Dr. H. Michael Lemmons became pastor April 6, 1997, providing leadership of this 1000 member congregation in the completion a $5 million restoration of the Robert Thomas Jr. Apartments, a 48-unit building, a $25,000 repair and restoration of an historic Aeolian Skinner Organ, an instillation of a sound system in the Mother Beverly Thomas Social Hall and the Bishop Hubert N. Robinson Chapel, the consolidation and paving of church parking lots, 2 new church vans, a new roof on a the church parsonage and the church gymnasium, the establishment of an Arts Guild, a Liturgical Dance Ministry, a Greeters Club, the H. Michael Lemmons Archival Library, and the establishment of a church website, www.stoneofhelp.com. In March 2003, Rev. Dr. H. Michael Lemmons appointed a commission to research the process to have Ebenezer recognized as a historical site. The Detroit City Council voted unanimously to approve the recommendation, and the church is now considered a Historical Landmark within the City of Detroit.  Pastor Lemmons was elevated to office of Presiding Elder on October 26, 2008.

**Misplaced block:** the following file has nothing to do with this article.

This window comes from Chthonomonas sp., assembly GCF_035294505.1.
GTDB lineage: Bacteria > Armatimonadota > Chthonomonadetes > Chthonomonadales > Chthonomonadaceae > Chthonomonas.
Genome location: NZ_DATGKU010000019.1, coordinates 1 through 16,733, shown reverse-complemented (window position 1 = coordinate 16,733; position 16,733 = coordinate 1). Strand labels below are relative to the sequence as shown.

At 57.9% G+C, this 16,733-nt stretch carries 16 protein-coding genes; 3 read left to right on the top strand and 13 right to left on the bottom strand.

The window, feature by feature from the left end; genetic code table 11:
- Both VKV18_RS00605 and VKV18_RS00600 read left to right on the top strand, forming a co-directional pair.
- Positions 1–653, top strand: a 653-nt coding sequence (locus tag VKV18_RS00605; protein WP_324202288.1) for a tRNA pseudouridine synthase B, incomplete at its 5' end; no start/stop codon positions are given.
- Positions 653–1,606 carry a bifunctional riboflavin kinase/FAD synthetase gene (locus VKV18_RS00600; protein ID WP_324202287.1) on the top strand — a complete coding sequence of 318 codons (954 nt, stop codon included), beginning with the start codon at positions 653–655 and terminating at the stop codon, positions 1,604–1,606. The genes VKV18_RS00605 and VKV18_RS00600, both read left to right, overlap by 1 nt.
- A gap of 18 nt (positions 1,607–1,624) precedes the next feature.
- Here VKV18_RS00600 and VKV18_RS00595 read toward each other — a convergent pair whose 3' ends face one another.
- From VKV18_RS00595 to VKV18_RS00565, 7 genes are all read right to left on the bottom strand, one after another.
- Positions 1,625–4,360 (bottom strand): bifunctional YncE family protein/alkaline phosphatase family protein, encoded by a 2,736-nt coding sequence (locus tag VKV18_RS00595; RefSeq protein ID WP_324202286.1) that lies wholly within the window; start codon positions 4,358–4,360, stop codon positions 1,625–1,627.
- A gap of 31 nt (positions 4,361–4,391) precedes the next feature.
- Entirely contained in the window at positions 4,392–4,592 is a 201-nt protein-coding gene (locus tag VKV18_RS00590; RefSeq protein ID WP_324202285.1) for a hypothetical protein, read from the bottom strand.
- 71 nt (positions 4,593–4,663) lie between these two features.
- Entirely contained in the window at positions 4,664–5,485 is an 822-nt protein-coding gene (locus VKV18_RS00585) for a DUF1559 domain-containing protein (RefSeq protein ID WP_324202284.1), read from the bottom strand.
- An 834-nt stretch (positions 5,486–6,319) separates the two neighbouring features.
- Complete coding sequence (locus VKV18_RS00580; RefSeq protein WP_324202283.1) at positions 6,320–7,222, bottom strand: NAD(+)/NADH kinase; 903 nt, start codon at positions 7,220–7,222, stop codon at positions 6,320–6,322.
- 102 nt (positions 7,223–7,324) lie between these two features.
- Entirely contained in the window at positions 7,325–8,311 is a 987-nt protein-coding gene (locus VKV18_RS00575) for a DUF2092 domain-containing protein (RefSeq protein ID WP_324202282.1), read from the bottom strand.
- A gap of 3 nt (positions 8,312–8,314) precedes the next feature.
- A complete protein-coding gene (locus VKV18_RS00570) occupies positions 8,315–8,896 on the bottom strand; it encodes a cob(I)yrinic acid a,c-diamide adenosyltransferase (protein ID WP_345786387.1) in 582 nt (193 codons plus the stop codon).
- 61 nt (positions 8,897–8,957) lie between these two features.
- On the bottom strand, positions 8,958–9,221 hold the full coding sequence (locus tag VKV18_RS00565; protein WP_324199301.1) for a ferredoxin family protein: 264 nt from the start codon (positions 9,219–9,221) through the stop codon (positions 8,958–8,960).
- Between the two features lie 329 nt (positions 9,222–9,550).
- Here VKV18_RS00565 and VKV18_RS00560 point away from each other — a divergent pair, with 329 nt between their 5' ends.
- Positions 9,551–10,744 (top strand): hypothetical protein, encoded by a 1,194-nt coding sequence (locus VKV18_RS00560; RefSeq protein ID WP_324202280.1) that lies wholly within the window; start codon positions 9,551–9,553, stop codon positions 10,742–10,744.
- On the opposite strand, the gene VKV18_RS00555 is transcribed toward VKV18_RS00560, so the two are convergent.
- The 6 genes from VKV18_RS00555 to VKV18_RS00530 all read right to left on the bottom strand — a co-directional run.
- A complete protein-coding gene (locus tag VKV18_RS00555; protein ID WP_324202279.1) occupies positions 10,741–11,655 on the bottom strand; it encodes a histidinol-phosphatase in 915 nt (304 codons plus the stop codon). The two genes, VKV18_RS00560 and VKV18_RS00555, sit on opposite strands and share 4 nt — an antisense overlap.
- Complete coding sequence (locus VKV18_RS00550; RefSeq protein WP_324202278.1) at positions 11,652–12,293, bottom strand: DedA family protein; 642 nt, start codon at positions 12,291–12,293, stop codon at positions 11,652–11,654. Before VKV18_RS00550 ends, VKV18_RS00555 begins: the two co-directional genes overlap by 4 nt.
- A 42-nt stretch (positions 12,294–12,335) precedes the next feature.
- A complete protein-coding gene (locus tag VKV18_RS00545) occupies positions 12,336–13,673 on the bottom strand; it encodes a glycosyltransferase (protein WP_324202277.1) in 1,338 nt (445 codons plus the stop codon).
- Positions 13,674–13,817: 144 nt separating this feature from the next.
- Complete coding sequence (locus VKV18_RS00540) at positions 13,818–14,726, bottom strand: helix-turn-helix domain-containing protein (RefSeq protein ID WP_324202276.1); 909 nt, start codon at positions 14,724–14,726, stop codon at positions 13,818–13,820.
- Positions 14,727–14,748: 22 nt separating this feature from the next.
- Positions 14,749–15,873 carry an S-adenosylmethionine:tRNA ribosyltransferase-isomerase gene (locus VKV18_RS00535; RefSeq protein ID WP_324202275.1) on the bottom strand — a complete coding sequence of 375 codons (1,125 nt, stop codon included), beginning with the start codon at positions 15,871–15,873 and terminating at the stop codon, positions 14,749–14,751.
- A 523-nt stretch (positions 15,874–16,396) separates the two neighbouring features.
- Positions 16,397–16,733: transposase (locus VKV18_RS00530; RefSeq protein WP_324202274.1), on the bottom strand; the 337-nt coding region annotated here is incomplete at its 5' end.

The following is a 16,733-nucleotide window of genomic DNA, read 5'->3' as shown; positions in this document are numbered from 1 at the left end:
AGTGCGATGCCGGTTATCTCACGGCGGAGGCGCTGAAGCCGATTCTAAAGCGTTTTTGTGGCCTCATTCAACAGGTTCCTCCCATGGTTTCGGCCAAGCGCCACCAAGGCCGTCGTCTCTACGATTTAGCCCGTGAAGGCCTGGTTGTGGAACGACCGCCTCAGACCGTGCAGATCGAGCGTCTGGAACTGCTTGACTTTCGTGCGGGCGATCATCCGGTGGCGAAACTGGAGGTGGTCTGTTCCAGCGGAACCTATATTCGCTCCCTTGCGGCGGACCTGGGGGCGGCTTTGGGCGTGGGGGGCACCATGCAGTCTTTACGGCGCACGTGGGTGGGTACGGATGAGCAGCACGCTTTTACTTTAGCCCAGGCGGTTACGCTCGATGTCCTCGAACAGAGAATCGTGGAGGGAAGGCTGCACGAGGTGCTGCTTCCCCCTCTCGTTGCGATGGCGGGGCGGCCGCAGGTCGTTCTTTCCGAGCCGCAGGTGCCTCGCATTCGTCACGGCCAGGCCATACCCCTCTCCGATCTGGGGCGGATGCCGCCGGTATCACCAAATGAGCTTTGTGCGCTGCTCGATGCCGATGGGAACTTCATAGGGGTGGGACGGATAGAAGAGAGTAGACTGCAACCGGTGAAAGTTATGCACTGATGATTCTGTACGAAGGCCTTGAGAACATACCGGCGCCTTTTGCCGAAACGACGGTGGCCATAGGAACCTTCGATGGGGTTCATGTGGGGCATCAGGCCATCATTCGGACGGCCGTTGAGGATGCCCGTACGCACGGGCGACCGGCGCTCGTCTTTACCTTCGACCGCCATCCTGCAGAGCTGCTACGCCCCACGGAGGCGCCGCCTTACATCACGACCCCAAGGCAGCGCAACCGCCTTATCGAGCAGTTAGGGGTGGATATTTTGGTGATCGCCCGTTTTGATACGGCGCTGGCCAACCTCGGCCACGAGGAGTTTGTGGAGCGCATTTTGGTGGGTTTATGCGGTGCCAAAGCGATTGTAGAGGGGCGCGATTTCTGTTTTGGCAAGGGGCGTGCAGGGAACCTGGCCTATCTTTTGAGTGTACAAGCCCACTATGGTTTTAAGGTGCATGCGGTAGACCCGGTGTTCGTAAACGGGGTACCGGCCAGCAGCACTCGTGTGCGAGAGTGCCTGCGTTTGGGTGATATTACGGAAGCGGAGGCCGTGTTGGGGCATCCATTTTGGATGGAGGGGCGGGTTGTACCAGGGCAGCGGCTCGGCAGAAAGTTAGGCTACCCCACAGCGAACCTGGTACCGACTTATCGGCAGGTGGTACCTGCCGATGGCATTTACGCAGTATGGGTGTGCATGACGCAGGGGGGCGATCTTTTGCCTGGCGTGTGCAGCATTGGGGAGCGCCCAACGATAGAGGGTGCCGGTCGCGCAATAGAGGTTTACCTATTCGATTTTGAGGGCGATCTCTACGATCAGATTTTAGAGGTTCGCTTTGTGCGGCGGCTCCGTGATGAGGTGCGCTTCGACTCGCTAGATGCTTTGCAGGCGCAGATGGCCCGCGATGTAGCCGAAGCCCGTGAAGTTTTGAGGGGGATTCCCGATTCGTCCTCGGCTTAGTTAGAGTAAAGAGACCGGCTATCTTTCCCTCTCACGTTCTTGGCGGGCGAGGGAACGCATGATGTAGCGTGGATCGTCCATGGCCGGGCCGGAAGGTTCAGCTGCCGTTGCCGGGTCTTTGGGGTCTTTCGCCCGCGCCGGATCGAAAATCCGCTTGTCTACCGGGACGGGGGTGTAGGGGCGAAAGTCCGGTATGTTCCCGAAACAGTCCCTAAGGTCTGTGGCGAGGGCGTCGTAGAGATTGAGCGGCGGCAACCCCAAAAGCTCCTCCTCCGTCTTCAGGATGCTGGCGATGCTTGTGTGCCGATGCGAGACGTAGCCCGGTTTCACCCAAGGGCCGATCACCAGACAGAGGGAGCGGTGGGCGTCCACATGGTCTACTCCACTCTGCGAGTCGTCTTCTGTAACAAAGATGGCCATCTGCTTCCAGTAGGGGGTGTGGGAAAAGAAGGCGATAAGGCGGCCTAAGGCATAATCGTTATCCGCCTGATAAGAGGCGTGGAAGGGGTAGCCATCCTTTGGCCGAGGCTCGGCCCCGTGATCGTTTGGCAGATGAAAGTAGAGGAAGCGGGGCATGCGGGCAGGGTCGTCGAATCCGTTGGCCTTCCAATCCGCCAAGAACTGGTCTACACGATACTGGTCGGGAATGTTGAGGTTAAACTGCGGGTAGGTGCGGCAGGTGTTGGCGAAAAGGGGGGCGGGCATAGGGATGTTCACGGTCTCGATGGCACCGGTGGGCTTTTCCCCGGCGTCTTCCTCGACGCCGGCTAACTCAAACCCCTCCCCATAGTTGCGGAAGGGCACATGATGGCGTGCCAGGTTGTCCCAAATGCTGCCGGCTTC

Rev. Byron C. Moore was assigned to this pastorate in October 26, 2008.  Rev. Moore made an evident difference in the greater Detroit community. He served as a volunteer for the Detroit Public Schools Compaq Program, where he helped to train leaders of tomorrow in the business ethics and practices of today. Rev. Moore also served as an Adjunct Chaplain for the Children?s Hospital of Michigan, completing a unit of Clinical Pastoral Education (CPE) consisting of a 600 hour practicum.  Under his pastorate, Ebenezer took its first steps into a new era.  With an emphasis on personal spiritual growth, Pastor Moore championed the spiritual aspects of Christianity in an age of material gain.  A gifted preacher and teacher,  some 500 persons chose Christ as their savior in his tenure. The Bible Study grew tremendously under his direct guidance. He expanded the role of women in the church, naming his wife, The Rev. Sharon Moore, as his Assistant Pastor.  This ministerial team lead powerful spiritual growth, and revealed the prophetic nature of God to many.  The Boiler Room Ministry and EAGLES ministry underscored the passionate nature of living a spiritual life.  Pastor Moore is also credited with expanding our Stair Steps Ministry, the expansion of neighborhood based programming through the EC3, the church's non-profit outreach entity, and our first steps into a social media ministry through Facebook and Twitter pages.